On the heels of the collapse of the Calgary 2026 bid and the continued uncertainty of the future of the CalgaryNEXT proposal, one city councillor has outlined his vision of transforming the area in and around the Stampede Grounds – East Victoria Park – in downtown into a vibrant cultural and entertainment district.
Ward 6 city councillor Jeff Davison is part of a municipal committee that has led the charge for a possible new arena that could become the new home of the city’s NHL team.
In a blog post this week, he says a new arena built in the area would anchor the new district, which would have four million-sq-ft of mixed-use development, including homes for 8,000 people to create a vibrant community.
Beyond just sporting and entertainment venues, there will be a diverse variety of shops and restaurants to create a vibrant, lively district year-round – not just for “episodic events,” namely the Calgary Stampede.
The event centre is located near the centre of this district, while most of the new residential space will be located on the northeast corner of the area. Improvements will also be made to the Stampede Grounds, which will be integrated into the area’s new urban fabric.
About $150 million has already been allocated towards making infrastructure improvements and place-making, which is expected to help attract $3 billion in private sector investment to realize the vision. But the development will be long-term, occurring over the span of 20 years.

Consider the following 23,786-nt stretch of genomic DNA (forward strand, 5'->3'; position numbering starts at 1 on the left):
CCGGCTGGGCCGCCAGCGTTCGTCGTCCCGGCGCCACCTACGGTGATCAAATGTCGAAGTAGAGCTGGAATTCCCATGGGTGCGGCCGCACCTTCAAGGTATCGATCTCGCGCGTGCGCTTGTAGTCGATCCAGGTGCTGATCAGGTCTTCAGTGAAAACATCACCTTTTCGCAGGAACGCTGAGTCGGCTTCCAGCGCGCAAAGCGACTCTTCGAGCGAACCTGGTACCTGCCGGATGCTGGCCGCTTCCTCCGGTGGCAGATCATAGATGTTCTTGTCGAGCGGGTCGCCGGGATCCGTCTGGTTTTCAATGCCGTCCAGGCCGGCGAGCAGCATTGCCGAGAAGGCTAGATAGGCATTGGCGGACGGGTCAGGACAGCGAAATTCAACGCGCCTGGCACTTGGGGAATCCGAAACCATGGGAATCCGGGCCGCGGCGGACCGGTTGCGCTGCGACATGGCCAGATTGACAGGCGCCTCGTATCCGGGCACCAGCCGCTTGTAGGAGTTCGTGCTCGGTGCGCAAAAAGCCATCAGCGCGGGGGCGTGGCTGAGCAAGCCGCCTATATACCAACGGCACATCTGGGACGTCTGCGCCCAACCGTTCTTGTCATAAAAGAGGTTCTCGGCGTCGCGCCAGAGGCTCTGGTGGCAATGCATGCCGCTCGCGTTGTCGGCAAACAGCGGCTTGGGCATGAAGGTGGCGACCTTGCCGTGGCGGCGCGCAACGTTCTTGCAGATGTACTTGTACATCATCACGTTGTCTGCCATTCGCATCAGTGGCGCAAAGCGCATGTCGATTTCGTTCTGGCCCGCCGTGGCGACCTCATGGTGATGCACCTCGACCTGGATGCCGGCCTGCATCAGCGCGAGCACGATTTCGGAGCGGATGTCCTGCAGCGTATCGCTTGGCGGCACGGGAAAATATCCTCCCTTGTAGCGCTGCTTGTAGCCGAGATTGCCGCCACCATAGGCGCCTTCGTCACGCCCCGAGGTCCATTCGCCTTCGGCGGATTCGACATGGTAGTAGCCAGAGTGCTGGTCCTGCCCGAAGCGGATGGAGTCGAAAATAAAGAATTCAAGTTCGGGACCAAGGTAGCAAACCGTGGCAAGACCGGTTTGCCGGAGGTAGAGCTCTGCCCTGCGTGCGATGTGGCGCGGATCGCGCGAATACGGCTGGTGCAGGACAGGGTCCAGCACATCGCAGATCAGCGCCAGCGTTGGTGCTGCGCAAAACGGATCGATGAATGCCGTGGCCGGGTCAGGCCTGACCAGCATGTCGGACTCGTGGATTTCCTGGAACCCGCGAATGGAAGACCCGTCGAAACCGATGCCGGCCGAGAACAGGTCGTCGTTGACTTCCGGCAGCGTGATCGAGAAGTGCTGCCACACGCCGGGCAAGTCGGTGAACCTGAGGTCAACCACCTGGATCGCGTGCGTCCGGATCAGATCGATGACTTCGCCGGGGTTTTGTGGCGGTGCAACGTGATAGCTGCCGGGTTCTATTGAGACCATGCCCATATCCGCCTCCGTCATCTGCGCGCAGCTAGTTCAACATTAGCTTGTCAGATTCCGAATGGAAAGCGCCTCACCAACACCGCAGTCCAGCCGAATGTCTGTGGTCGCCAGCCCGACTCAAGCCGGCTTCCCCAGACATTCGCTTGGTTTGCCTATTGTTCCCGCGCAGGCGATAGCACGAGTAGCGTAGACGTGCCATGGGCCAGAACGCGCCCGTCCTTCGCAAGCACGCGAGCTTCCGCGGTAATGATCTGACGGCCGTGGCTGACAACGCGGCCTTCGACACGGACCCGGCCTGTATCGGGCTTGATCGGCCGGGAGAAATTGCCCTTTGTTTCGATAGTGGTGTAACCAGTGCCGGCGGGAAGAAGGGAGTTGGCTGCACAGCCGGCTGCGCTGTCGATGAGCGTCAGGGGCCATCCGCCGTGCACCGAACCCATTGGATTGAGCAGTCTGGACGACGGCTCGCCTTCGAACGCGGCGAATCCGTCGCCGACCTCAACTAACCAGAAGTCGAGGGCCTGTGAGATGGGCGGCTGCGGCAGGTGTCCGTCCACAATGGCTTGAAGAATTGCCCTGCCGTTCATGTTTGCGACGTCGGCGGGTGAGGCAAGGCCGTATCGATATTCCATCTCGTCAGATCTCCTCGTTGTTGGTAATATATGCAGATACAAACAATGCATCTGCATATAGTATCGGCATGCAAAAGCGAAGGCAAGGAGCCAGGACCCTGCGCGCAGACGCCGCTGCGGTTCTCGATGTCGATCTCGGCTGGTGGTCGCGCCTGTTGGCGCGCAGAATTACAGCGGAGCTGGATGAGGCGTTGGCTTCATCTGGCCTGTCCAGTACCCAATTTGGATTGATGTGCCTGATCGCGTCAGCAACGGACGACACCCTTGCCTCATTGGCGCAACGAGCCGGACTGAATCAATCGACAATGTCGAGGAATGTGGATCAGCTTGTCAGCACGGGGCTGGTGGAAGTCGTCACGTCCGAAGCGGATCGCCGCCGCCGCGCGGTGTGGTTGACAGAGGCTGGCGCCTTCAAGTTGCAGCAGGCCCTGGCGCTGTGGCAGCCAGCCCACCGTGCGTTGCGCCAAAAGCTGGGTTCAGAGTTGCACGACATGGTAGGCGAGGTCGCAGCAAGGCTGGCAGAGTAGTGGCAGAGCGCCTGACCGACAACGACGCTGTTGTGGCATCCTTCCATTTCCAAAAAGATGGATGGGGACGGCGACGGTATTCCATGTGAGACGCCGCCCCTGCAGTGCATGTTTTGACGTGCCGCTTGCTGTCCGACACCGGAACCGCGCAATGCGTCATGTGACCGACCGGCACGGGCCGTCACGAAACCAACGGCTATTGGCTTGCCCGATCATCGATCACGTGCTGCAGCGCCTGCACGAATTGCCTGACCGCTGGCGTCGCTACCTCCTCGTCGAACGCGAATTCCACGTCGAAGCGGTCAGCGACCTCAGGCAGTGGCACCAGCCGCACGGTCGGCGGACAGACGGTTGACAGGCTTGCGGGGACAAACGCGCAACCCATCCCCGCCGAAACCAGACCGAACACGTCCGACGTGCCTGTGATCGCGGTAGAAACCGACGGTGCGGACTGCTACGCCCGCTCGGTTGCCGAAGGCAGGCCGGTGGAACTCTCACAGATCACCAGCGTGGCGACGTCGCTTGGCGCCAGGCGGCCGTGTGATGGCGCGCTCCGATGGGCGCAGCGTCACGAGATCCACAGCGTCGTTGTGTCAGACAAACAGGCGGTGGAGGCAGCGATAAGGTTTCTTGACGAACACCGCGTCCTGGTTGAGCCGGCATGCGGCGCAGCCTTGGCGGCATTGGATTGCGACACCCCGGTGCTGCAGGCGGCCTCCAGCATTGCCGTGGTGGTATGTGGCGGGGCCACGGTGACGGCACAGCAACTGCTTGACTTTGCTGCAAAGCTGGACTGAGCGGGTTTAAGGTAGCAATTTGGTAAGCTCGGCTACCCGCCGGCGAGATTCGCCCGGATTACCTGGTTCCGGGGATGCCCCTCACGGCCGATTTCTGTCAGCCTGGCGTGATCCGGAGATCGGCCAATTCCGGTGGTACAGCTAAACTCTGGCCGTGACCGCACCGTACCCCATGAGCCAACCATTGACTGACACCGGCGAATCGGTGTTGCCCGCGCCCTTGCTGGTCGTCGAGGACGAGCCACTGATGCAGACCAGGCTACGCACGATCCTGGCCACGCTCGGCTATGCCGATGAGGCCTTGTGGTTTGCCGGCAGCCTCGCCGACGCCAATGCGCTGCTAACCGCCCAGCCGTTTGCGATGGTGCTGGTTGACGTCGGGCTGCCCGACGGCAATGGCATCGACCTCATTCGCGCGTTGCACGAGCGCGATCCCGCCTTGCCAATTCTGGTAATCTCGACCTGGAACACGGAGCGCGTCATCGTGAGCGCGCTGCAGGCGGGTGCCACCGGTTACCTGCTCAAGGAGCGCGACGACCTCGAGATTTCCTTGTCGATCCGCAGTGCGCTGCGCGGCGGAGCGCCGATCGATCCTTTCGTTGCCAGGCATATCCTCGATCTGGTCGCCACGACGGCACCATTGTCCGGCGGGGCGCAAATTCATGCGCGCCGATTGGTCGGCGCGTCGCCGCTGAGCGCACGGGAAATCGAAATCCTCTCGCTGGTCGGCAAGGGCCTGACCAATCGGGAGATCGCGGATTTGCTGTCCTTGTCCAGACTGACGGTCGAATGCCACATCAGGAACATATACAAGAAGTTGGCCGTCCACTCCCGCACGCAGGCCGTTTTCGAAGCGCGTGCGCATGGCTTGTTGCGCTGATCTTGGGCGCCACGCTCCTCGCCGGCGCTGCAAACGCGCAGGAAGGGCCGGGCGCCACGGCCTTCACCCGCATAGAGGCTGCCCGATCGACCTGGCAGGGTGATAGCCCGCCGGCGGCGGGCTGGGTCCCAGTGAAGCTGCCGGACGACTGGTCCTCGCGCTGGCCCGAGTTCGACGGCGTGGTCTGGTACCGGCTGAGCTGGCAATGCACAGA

Davison says this district-size redevelopment would help improve the municipal government’s bottom line, as vacancies in downtown offices have created a budgetary hole of $89 million, with a large portion of the city’s property tax going back to the provincial government.
By the committee’s calculations, the full build-out of the district could generate over $100 million in new tax revenue for the municipal government annually.
“We need to grow our revenues in a sustainable way, while growing our city,” he wrote. “A new District would attract desperately needed business investment back into our downtown. This new investment would then generate significant revenues for the city – enough to offset our downtown tax problem. In addition, this new district could become a new gathering place in our community – one that celebrates music, entertainment, sport and more.”
“Our economy won’t shift anytime soon. We need, as a city, to start thinking about key investments that yields solid returns.”
Public consultation on the creation of a draft master plan for this new district began in the spring.
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